Part 4 in our series Putting a Price on Carbon

Carbon Pricing makes CO2 emissions more expensive and therefore drives them down. In this installment of our series “Putting a price on carbon,” we take a closer look at the short-term and the long-term economic effects of the price hike.

1 What are the effects on consumers?

Higher prices on carbon-intensive products  – either via a carbon tax or an ETS system – increase the costs that consumers must bear for this product. Therefore, they will reduce their demand by either switching to less carbon-intensive alternatives or by refraining from consumption altogether.

So, for example, instead of using the car for a weekend trip, they might choose the train or stay at home. A carbon tax will hit small and poor households harder since investments in durable goods such as fridges or TVs or in utilities such as heating and electricity have to be made irrespective of the size of the household.

Over time, higher carbon prices will likely induce consumers to rely more heavily on collaborative consumption, such as car-sharing. As repairing things becomes more attractive than buying new stuff, we should also see a more significant shift toward circular economies.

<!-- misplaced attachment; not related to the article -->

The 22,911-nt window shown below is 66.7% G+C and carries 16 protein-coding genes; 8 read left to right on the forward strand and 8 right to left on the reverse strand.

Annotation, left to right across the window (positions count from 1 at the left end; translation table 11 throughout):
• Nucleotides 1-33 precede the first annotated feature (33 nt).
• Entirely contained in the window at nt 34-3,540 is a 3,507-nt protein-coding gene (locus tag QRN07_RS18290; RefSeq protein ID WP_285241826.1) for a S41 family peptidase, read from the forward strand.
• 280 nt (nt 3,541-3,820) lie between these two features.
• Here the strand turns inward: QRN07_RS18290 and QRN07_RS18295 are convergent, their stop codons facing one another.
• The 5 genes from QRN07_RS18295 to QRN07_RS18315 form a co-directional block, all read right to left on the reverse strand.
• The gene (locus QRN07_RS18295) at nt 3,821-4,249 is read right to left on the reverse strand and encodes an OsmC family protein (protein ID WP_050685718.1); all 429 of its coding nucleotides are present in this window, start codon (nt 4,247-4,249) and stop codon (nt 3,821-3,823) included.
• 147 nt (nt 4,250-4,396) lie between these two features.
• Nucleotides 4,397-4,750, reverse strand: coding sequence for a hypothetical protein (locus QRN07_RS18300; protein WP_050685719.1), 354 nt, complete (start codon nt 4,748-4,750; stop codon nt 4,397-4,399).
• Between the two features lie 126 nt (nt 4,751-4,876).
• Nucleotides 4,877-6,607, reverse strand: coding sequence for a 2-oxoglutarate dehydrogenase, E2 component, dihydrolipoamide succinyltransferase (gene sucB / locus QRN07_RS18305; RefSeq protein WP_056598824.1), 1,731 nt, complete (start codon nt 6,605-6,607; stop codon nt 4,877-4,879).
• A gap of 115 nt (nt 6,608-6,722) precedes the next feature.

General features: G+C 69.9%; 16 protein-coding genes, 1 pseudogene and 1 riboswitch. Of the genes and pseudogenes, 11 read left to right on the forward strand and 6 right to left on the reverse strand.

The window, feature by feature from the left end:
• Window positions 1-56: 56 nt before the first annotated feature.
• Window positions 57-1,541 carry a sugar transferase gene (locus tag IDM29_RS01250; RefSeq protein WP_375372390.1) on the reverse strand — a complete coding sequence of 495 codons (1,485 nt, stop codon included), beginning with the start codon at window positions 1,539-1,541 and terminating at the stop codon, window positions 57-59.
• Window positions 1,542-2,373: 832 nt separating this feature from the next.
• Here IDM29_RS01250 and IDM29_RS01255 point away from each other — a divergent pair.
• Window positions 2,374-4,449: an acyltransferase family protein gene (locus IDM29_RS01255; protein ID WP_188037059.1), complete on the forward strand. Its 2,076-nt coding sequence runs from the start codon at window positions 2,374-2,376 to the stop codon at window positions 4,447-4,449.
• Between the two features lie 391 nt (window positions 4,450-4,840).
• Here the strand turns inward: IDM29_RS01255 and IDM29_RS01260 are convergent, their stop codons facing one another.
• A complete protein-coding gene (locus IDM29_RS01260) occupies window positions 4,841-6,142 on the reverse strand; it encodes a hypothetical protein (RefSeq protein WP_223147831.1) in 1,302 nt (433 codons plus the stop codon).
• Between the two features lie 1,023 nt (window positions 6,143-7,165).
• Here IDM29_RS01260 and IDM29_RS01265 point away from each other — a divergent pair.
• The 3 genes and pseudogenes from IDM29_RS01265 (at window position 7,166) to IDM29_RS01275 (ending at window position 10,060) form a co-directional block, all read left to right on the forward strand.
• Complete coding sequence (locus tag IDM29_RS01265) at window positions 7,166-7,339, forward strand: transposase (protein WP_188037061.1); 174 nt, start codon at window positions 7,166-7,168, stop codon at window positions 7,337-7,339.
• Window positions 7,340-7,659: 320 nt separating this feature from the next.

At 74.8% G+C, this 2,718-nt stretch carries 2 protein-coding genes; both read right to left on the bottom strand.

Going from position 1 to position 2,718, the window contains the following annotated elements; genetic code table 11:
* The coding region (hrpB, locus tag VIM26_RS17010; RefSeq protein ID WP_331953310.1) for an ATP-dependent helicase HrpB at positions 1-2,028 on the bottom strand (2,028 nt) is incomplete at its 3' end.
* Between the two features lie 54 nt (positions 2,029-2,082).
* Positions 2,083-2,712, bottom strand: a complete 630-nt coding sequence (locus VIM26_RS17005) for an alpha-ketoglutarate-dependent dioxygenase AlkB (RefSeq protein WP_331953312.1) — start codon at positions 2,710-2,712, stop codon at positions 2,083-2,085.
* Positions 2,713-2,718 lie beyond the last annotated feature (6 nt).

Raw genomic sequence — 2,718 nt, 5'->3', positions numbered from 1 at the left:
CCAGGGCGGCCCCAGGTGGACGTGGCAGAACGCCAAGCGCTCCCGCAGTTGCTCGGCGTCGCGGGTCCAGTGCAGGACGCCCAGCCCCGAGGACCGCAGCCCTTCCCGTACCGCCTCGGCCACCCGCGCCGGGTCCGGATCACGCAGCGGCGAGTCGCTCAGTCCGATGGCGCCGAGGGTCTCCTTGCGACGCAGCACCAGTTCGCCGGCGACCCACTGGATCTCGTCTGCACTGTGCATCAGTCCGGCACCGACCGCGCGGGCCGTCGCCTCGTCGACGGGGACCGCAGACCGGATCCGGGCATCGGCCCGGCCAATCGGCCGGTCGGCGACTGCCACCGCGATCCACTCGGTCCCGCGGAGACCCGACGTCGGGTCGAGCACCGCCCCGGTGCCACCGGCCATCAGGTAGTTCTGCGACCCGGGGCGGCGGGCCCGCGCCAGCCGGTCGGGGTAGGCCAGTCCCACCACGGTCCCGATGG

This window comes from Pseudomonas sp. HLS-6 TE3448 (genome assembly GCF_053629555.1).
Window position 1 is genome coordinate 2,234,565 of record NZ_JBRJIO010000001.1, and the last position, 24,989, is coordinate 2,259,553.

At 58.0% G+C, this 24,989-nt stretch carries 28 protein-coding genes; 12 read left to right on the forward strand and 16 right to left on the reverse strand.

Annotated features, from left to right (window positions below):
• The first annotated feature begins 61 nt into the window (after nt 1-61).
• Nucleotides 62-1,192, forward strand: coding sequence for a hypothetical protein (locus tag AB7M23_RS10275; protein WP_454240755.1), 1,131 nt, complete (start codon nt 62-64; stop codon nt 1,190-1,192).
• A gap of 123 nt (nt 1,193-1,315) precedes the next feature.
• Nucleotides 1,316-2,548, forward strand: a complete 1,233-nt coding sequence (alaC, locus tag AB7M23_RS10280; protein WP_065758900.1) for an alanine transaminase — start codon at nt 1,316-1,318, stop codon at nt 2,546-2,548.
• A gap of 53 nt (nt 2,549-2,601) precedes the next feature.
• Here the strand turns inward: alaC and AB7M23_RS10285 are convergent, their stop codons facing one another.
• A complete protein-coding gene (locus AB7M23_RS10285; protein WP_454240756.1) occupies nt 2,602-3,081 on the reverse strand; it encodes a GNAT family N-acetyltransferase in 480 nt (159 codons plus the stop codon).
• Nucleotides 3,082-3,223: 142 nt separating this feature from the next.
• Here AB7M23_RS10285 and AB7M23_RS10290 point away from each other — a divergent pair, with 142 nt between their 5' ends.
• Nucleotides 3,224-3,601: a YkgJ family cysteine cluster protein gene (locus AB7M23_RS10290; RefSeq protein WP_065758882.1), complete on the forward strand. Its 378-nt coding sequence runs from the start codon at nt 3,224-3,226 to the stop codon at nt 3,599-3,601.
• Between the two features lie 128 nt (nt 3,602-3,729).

2 What are the effects on companies?

Companies that produce carbon-intensive products (mostly capital-intensive industries manufacturing tools or machinery) will face lower demand, high sunk costs, and lower profits. They will cut down carbon-intensive consumption, for instance, by reducing business travel via plane. Companies that produce substitutes, such as video conferencing, will see their profits rise.

In addition, all companies will try to switch to cheaper, more carbon-efficient production. Their best path to do so is to invest in new green technologies. However, doing so takes time, and the results are only realized in the long run. Important examples include using more 3D technology or using renewable energy. As the transportation sector is affected the most by rising carbon prices, we are likely to see significant steps in innovation here, such as aircraft using green fuels.

3 What are the effects on employees?